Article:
How to Make an Omelette

 

Mushroom Soufflé Omelette

 

*DISCLAIMER – Australian Eggs is a contributing  recipe Partner at myfoodbook.com.au. This feature includes a mix of content sourced from Australian Eggs and our own opinions.  Find more about Australian Eggs. 

 

 

The post How to make an omelette for brunch appeared first on myfoodbook | Food Stories.

Why you should make tonight ‘date’ night

Wed, 06/12/2019 - 10:29

So, you’re craving something that feels a little naughty but that is actually really nice? We’ve got just the fruit for you – fresh dates. They’re the magic ingredient in better-for-you and raw desserts and bliss balls. The nutritional benefits of dates are many.

Plus, with Middle Eastern cooking being the flavour ‘du jour’, it would be rude not to add dates to your weeknight meal. Here’s a few recipes and reasons that will further convince you to make tonight, ‘date’ night.

Benefits of dates

High in dietary fibre, dates are a great fruit to add to your children’s diet if they’re not getting enough fibre. Dates are also a good source of vitamin B6 and antioxidants. They contain minerals including potassium and magnesium.

However, as with some other nutrient-dense foods, dates are higher in calories so moderation is key. It is a semi-dried fruit after all.

In saying that, dates are used in the place of white and processed sugar in better for you desserts and raw treats such as bliss balls and slices.

Best date recipes

Dates add their delicious caramel flavour to both sweet and savoury dishes. Here’s our pick of the recipes you should be cooking on your ‘date’ night.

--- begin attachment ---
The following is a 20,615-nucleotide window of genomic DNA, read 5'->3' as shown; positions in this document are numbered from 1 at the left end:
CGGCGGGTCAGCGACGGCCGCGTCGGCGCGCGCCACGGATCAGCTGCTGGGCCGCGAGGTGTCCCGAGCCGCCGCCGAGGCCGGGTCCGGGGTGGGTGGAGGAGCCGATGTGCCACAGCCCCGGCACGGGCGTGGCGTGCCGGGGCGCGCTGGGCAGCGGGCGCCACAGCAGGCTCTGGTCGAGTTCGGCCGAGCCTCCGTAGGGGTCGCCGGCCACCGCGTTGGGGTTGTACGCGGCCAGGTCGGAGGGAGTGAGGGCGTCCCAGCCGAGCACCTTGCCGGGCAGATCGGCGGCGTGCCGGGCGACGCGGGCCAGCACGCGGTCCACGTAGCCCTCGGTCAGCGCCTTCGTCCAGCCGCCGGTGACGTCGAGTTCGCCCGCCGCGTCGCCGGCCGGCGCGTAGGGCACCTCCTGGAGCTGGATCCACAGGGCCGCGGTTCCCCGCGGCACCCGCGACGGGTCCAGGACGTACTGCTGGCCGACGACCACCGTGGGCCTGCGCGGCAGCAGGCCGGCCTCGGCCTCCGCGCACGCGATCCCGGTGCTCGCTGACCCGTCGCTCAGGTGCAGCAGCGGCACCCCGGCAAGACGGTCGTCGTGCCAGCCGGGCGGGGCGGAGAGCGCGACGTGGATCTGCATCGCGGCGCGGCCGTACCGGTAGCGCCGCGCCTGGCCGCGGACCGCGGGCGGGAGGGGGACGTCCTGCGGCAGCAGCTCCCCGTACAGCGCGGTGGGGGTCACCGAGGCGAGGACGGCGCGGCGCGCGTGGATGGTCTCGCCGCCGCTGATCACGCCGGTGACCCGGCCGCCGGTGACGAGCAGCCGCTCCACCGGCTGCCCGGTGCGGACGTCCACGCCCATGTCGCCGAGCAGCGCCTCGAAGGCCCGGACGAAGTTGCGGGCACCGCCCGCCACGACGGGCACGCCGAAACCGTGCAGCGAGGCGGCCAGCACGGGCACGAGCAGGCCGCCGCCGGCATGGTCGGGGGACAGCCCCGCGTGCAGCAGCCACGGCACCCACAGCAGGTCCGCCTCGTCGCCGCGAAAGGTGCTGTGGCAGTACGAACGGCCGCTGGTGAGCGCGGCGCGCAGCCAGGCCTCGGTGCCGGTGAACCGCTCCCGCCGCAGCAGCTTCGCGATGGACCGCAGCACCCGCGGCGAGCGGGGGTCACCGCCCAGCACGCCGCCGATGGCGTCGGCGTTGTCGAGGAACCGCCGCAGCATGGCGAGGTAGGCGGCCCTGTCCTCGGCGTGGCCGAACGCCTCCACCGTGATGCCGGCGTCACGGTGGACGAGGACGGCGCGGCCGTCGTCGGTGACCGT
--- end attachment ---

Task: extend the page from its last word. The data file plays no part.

Rustic Free Form Moroccan Chicken Pie – Lilydale

 

No-bake choc-caramel slice – Copha

 

Get the recipe for this delicious Vegan Avocado Cheesecake recipe here.

Moroccan Style Mushroom and Lamb – Australian Mushrooms

 

 

Weet-Bix Breakfast Cookies – Foodbank

Get the recipe for the Raw Avocado Slice recipe here.

This feature contains a mix of content from myfoodbook  third party content partners and our own opinions.

The post Why you should make tonight ‘date’ night appeared first on myfoodbook | Food Stories.

NEW Winter foodbook with hearty winter recipes

Fri, 06/07/2019 - 13:23

When it begins snowing in Queensland, you know it’s time for our annual Winter foodbook. Packed full of delicious new dinner recipes and desserts, it’s FREE to download now. Right on time for the long weekend, so you can warm the house with hearty winter recipes.

To get your copy of the book, you can download the ebook now or complete the survey and get your very own printed version delivered to you. Find more information below.

Inside the Winter foodbook 

Whether you’re looking for weeknight dinner recipes that can be ready in 30 minutes or less, family meals that even your fussiest child will polish off, or something special to show off your skills on the weekend, you’ll find it in Winter.

Here’s a little look inside.

Chap 1: Family Faves

These are the dishes that bring everyone to the table, and keeps them coming back for more.

Chap 2: Weeknight Winners

No time to mess around with tricky recipes? No worries. These meals are fabulous and fuss free.

Chap 3: Weekend Wow!

These recipes might need a little extra effort or time, but trust us, they’re worth it.

 

Chap 4: Sweet Slice

Indulge in a winter treat such as a chocolate brownie, a berry crumble or a self-saucing pud.

This feature contains a mix of content from myfoodbook  third party content partners and our own opinions.

The post NEW Winter foodbook with hearty winter recipes appeared first on myfoodbook | Food Stories.

Pumpkin recipes you want to cook now

Wed, 06/05/2019 - 15:10

Pumpkin soup recipes are starting to pop up on your social feeds, on magazine covers and haunting your thoughts, so you know it’s winter and prime pumpkin season. So we’ve picked a handful of pumpkin recipes that are perfect for cooking now.